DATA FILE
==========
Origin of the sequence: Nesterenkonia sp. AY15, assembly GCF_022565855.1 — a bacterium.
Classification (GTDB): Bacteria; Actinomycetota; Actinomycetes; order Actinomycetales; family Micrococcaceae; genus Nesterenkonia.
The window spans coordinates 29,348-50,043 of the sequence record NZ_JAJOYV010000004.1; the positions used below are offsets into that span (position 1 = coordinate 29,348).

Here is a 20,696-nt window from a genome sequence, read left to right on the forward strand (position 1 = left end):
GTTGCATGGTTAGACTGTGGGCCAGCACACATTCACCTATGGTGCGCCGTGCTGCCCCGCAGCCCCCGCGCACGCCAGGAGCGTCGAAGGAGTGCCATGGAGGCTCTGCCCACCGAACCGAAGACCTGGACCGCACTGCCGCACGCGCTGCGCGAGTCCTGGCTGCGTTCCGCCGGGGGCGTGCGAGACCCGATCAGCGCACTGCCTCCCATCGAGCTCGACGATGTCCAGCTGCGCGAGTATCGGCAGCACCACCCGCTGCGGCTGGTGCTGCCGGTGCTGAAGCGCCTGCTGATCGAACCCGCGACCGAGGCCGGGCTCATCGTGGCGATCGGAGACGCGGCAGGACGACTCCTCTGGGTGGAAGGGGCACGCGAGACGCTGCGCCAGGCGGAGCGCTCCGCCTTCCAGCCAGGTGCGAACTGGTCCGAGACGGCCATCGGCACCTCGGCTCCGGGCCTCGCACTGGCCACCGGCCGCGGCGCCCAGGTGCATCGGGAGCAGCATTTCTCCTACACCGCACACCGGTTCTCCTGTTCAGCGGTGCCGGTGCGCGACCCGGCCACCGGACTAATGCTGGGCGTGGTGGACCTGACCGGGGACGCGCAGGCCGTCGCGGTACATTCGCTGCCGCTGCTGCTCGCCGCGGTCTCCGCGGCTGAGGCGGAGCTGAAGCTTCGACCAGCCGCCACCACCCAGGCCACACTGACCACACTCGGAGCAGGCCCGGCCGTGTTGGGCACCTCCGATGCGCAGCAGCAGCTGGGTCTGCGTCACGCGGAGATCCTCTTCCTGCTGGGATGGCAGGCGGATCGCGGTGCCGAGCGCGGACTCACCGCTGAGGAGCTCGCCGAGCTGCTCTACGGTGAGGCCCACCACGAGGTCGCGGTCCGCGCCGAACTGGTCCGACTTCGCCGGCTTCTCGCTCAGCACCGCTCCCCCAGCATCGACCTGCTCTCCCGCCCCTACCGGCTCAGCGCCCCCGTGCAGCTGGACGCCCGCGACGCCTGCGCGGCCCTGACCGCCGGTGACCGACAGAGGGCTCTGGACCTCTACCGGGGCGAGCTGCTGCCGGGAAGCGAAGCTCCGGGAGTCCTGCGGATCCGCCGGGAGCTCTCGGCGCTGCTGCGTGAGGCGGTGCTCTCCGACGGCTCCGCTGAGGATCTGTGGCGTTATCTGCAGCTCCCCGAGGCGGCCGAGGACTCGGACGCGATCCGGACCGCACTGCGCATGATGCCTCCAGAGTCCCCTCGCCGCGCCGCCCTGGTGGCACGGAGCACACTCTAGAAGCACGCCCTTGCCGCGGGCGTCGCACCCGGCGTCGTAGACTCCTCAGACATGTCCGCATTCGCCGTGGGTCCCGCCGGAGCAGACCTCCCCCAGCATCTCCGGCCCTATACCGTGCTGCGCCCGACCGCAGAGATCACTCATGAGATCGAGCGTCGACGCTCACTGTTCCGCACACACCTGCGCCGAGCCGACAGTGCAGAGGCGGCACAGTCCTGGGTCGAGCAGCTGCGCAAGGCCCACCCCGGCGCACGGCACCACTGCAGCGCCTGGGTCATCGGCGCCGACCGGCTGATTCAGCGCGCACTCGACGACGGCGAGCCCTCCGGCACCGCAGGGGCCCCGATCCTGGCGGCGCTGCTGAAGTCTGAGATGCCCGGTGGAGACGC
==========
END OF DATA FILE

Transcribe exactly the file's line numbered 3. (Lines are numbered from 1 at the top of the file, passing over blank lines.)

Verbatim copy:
The window spans coordinates 29,348-50,043 of the sequence record NZ_JAJOYV010000004.1; the positions used below are offsets into that span (position 1 = coordinate 29,348).